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Sample Poems by Gwen Hart

Upon Receiving a Box of Pears

The joy
of a looked-for parcel is the sweet
expectation of a lover’s skin—
the nape of his neck, her thigh. Our palms
at the possibility of touch. Pears!

—each one a crude prayer,
necks tapered where once joined
to the branch, hips supple with the bruise-brushed
subtleties of the real. A friend has sent
us twelve palms
full, a dozen skeins

wound asymmetrically, skins
tinged green, flushed rose like the paired
ruby-throats that blur the clematis’s thin palms.
Palming them, we enjoy
the sweet
impossibility of cradling lush

bird-color in our hands. Blushed
ripe, gently textured as a tongue, the pear skin
gives way to scent.
A liquid chamber opens, the air
dispersing the joy
molecules released by our mouths. Our palms

fill; sticky pools trickle from our palms
down. Flush
with the table, my elbows drip clear joy-
notes. I skim
your wrist with my fingertips, compare
a kiss with a succulent mouthful, sweet
 pear sweat
mingling with our own. My palms
under your shirt, I follow the imper-
fect curve of your shoulder. Flush
with the novelty of it, skin to skin,
we devour the fruit and each other’s joy.

You come—sweet flush
of infusion—pear flesh crushed between our palms,
pure, skinless joy.

What is Required

Turn off the radio,
shut out the neighbors’

drunken fights. Leave
your dishes in the sink.

Call up the smoky
hours just before nightfall

when the blue fog
spreads out over the length

of the evening until
nothing is certain.

Subtract one or two
stripes from the Bodie

Island Lighthouse, forget
that line of tree-tops

frozen in mid-swing.
Only then will that gray

animal—fox or raccoon—
take shape at the far edge

of the field. Do not frighten
it with words. Let it creep

along the marsh grass
until it becomes your

own breath, rank
and wild, full of life.

At Run Hill State Park

You can see water from here,
but you can't touch it.
That's the way memory
works, the glistening blue
spreads out beyond snarled
thoughts of the present.
Often there's a boat, filled
with faces we ought to remember
the names of, people lowering
fishing hooks into the water's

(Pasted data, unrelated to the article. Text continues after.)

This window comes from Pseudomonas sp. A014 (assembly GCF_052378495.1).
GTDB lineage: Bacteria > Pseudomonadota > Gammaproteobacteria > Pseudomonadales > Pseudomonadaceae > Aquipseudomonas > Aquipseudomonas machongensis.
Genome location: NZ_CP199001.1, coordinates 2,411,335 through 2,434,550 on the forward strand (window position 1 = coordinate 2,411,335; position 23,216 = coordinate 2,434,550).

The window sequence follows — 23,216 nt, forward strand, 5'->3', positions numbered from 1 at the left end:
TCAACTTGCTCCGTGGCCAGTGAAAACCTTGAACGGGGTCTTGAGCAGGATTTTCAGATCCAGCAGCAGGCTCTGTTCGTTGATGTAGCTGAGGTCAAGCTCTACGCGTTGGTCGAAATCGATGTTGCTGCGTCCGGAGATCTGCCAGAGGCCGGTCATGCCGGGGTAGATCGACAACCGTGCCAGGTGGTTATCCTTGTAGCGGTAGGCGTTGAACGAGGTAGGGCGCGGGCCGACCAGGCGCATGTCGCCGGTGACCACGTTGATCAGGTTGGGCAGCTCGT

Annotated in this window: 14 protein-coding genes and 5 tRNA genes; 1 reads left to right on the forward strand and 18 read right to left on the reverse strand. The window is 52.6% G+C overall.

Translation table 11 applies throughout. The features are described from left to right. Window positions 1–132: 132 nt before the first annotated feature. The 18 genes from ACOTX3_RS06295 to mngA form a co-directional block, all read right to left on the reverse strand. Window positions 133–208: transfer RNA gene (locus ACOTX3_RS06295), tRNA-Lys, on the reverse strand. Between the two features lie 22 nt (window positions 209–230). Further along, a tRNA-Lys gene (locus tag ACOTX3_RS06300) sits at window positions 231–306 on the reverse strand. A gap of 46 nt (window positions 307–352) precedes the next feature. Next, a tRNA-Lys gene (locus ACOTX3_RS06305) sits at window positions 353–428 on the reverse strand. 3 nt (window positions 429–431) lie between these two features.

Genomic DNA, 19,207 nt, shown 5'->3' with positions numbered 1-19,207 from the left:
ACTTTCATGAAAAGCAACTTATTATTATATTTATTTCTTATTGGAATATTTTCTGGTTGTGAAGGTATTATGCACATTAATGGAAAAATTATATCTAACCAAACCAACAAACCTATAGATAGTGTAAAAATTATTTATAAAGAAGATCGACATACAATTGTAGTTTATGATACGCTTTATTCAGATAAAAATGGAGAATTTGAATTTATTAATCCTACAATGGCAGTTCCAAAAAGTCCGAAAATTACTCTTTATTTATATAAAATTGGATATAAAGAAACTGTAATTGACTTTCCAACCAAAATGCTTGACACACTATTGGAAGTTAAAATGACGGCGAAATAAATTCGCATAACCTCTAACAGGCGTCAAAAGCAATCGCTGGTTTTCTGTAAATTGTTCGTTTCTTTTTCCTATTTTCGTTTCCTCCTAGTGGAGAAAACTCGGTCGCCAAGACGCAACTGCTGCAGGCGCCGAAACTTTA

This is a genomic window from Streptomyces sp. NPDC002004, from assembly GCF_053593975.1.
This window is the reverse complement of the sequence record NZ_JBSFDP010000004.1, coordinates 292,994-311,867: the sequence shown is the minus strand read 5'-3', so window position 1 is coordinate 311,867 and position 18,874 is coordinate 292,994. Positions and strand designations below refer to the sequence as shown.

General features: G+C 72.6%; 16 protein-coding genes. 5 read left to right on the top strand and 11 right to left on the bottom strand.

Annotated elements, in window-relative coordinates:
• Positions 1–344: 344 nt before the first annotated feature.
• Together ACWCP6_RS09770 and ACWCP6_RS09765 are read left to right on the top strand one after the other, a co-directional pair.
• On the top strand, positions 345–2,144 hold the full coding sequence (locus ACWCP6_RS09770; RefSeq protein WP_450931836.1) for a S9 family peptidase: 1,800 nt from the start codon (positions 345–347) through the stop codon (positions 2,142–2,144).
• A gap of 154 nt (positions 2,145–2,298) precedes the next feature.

bright surface, searching
for objects we've lost
or forgotten. Perhaps our parents
are out there and our grandparents
and the fishing boat is a harbor
for those who have drowned.

 Love Poem Without Flowers

Calcified petals
rubbed from white
down to the blue
or purple quick

glisten in this warm
slash of surf.
Mosaics centered
with thumbnail-thin

buttons of sea
glass stare us right
in the eyes and swear
to be trillium or ox-eye.

A five-pointed
bouncing bet walks
off its stem
into the Atlantic.

My body grown easy
as a just-picked
daisy, I cover you
with my fragrance of salt.


Not the lightning-bright strokes or the high
spokes of stars like the sun bursting
in on the night—surprise!—but the sigh
afterward, the slowly sinking ring
of embers, this I love. The glow
that radiates from my center to
my toes as we lie in bed, slowly
recovering from making love, too
stunned to talk, the imprint of you burned
into my eyes like a spotlight flashed
across a field, then gone, or a barn
turned to flame and lost, warm ash
raining down, covering our skin,
while we do nothing but breathe in.


Each morning at the beach
people search the empty
stretches for treasure, reach

their hands in, pull peach
pits out and cans, empty
each one. Mourning the beach's

lost promise, seagulls screech
for scraps of food, empty
stretch after stretch of treasure. Reach

and let go, says the tide, each
wave a wave of empti-
ness these mornings at the beach.

I learn to love the bleached
sand's color, let my mind empty,
stretch. I let each want go, reach

up like a spinnaker to leach
light from the otherwise empty
sky. Each morning at the beach,
this open, outstretched reach.

 Standing Watch

at the former site of the Cape Hatteras Lighthouse

In the ordinary light
of this ordinary morning,
the beach yields something new—
a fine crosshatching of seaweed
arranged by the night tide.
The subtle, light green
patterns mimic
meandering seagull tracks,
but these we can disassemble
and carry home in our pockets.
It's as if they were placed here
so we would find them
and begin to know,
through such minutiae of composition,
that each strand is tended,
not abandoned,
that the watch is kept.